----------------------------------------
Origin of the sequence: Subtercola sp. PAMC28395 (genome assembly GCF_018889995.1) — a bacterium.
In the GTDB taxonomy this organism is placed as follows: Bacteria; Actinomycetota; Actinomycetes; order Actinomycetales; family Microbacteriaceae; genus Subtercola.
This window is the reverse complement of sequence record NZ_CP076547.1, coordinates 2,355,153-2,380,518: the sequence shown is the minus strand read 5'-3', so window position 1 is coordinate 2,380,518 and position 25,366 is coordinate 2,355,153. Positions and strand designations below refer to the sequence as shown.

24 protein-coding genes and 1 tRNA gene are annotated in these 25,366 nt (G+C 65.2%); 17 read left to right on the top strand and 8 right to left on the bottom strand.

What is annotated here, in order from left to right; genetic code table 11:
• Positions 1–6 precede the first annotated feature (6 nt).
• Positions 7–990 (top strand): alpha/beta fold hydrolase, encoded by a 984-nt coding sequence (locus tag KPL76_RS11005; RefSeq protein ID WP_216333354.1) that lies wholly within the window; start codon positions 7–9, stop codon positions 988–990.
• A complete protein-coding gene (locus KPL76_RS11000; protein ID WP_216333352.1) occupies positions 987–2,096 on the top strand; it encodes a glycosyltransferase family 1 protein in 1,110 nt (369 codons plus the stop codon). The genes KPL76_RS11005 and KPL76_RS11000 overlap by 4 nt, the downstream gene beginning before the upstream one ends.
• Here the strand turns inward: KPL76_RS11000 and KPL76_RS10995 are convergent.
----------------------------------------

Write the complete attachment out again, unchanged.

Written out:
Origin of the sequence: Subtercola sp. PAMC28395 (genome assembly GCF_018889995.1) — a bacterium.
In the GTDB taxonomy this organism is placed as follows: Bacteria; Actinomycetota; Actinomycetes; order Actinomycetales; family Microbacteriaceae; genus Subtercola.
This window is the reverse complement of sequence record NZ_CP076547.1, coordinates 2,355,153-2,380,518: the sequence shown is the minus strand read 5'-3', so window position 1 is coordinate 2,380,518 and position 25,366 is coordinate 2,355,153. Positions and strand designations below refer to the sequence as shown.

24 protein-coding genes and 1 tRNA gene are annotated in these 25,366 nt (G+C 65.2%); 17 read left to right on the top strand and 8 right to left on the bottom strand.

What is annotated here, in order from left to right; genetic code table 11:
• Positions 1–6 precede the first annotated feature (6 nt).
• Positions 7–990 (top strand): alpha/beta fold hydrolase, encoded by a 984-nt coding sequence (locus tag KPL76_RS11005; RefSeq protein ID WP_216333354.1) that lies wholly within the window; start codon positions 7–9, stop codon positions 988–990.
• A complete protein-coding gene (locus KPL76_RS11000; protein ID WP_216333352.1) occupies positions 987–2,096 on the top strand; it encodes a glycosyltransferase family 1 protein in 1,110 nt (369 codons plus the stop codon). The genes KPL76_RS11005 and KPL76_RS11000 overlap by 4 nt, the downstream gene beginning before the upstream one ends.
• Here the strand turns inward: KPL76_RS11000 and KPL76_RS10995 are convergent.